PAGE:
Monday, July 23, 2012

Three Years of the Google Book Settlement

Walt Crawford devotes the entire August 2012 issue of his Cites & Insights publication to what happened to the proposed Google Book Settlement.

Google has been digitizing millions of books to create a massive online library / bookstore but the plans ran into legal difficulties when US author and publisher groups launched a copyright violation lawsuit against the search giant. A proposed settlement was rejected by the courts:
"Now? The settlement (modified) is dead: The judge struck it down as being unfair. Most of those who were commenting on it (including me) really didn’t deal with what turned out to be the core issue: You can’t substantially transform copyright law by settling a class action lawsuit."
"We are, in some ways, back to square one after the better part of a decade. There will assuredly be more developments over the next (year? five years? decade?), but given the clear death of the settlement itself, I thought this would be a good time to update the situation (...)"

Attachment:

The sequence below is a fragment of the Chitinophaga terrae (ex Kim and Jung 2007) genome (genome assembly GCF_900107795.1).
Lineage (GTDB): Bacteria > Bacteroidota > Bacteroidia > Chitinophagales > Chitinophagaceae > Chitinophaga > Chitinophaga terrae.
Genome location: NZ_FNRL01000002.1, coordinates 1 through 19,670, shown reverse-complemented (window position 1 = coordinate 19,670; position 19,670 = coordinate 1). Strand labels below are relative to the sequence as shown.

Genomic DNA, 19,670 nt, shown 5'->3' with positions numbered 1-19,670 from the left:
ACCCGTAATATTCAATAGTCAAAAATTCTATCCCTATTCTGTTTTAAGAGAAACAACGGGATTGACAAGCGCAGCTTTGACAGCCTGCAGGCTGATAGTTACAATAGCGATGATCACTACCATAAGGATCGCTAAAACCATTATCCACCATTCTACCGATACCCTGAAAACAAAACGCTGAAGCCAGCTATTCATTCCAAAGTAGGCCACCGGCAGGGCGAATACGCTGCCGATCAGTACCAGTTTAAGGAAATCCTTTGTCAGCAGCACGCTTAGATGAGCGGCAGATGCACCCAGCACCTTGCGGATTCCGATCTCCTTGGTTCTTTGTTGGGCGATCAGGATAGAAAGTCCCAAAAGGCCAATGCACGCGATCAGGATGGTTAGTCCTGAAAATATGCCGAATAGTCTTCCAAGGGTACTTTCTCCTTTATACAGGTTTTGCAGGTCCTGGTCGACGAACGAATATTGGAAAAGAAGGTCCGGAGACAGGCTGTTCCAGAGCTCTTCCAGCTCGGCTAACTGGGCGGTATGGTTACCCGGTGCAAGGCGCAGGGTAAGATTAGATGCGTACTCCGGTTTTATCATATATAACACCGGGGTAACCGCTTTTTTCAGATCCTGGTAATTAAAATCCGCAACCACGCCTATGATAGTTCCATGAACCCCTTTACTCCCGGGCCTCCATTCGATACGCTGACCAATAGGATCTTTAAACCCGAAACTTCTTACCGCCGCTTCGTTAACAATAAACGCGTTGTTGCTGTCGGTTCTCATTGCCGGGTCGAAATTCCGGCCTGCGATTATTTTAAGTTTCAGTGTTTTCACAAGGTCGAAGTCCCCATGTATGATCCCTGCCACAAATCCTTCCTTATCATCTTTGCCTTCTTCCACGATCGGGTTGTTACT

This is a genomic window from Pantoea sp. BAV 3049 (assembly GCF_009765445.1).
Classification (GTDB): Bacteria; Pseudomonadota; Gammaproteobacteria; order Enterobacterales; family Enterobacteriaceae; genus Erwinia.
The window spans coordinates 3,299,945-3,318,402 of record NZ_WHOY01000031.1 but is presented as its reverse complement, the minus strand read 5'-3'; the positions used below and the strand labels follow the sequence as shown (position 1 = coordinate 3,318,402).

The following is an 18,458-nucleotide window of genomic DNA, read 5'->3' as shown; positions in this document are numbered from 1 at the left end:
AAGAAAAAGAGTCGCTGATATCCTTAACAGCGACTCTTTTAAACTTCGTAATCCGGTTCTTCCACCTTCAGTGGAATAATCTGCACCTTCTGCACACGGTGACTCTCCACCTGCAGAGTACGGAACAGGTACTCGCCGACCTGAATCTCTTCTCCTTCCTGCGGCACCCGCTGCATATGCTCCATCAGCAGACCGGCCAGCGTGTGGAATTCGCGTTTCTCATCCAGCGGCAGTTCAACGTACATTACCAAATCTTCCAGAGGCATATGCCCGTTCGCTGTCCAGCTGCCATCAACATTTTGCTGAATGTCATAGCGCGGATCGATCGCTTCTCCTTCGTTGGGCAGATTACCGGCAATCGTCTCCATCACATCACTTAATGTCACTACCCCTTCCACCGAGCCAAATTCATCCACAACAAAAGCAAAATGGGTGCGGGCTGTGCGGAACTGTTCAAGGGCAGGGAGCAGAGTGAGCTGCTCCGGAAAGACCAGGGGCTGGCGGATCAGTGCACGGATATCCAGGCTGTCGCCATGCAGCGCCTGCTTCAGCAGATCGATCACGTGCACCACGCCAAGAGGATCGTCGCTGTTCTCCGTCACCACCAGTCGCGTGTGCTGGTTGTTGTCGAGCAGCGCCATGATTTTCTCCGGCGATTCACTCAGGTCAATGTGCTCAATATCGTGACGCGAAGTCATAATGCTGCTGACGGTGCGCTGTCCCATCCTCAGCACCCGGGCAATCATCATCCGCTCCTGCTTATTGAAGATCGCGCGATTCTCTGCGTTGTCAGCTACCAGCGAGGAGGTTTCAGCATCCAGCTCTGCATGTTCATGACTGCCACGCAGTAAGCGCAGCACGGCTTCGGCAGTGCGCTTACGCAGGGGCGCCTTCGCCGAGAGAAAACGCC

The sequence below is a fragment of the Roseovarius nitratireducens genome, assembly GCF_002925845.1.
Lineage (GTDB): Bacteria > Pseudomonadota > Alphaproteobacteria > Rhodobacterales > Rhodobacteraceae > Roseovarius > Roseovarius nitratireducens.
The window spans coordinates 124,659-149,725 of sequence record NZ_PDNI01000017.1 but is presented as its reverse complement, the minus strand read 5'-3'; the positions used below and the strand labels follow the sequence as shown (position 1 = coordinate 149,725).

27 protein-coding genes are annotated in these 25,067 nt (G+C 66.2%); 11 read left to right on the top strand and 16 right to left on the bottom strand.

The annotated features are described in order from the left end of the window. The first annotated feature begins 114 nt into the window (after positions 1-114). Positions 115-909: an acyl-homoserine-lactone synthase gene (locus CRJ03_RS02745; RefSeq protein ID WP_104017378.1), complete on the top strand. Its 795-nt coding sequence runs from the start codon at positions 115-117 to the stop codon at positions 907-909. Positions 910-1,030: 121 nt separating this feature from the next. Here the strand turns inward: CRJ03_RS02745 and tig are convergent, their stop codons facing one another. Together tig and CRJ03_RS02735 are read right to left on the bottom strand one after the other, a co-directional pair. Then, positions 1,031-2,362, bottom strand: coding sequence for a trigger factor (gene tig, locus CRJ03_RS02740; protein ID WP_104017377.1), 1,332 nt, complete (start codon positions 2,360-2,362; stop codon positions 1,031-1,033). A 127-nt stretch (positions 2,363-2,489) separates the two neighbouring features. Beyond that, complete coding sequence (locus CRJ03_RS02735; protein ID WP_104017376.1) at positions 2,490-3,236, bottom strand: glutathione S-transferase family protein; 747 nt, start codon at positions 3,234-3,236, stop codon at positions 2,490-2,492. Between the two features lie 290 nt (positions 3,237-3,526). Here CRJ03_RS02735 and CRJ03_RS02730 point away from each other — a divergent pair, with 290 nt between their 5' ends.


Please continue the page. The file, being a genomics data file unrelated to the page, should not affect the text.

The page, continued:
"This is a long set of notes and comments (cites & insights). It strikes me that the topic and complexity deserve that length—but note that I’m offering much briefer excerpts and comments on most items than I normally would in this sort of roundup."
"After two sets of general notes and overviews (one before the settlement was rejected, one after) I’m breaking the discussion down by topics rather than chronologically."
Some of the topics Crawford covers include monopoly and antitrust; privacy and confidentiality; the public domain, open access, copyright; libraries and metadata; authors and publishers.

Earlier Library Boy posts about the Google Book Settlement include:

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posted by Michel-Adrien at 8:00 pm


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